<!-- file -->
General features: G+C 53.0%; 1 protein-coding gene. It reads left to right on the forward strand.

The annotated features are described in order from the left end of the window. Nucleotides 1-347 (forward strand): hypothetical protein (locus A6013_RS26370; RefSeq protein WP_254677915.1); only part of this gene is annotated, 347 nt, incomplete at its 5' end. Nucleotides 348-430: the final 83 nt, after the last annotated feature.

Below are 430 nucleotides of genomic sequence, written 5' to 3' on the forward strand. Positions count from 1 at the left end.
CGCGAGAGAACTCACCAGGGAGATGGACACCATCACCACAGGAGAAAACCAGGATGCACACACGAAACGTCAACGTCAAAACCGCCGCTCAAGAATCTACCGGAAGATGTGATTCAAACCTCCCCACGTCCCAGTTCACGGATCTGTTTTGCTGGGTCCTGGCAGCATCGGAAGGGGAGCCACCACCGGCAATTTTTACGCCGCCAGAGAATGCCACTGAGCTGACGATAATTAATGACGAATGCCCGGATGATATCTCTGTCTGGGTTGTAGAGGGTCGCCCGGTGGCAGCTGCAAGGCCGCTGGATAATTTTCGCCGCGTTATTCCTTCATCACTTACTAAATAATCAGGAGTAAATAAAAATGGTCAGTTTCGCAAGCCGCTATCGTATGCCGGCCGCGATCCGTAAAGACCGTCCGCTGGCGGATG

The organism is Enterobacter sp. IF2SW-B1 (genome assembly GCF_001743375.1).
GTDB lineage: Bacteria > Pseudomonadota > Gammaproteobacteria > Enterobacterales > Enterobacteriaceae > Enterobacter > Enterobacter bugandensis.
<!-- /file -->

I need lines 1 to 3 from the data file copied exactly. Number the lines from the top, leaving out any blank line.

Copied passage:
General features: G+C 53.0%; 1 protein-coding gene. It reads left to right on the forward strand.

The annotated features are described in order from the left end of the window. Nucleotides 1-347 (forward strand): hypothetical protein (locus A6013_RS26370; RefSeq protein WP_254677915.1); only part of this gene is annotated, 347 nt, incomplete at its 5' end. Nucleotides 348-430: the final 83 nt, after the last annotated feature.

Below are 430 nucleotides of genomic sequence, written 5' to 3' on the forward strand. Positions count from 1 at the left end.